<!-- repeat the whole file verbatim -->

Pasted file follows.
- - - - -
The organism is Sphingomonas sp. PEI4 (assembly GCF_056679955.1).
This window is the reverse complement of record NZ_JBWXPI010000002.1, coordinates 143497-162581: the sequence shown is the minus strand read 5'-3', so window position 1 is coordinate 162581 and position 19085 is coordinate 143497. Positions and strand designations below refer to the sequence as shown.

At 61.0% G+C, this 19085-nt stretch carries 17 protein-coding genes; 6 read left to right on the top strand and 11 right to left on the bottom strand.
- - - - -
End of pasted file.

The organism is Sphingomonas sp. PEI4 (assembly GCF_056679955.1).
This window is the reverse complement of record NZ_JBWXPI010000002.1, coordinates 143497-162581: the sequence shown is the minus strand read 5'-3', so window position 1 is coordinate 162581 and position 19085 is coordinate 143497. Positions and strand designations below refer to the sequence as shown.

At 61.0% G+C, this 19085-nt stretch carries 17 protein-coding genes; 6 read left to right on the top strand and 11 right to left on the bottom strand.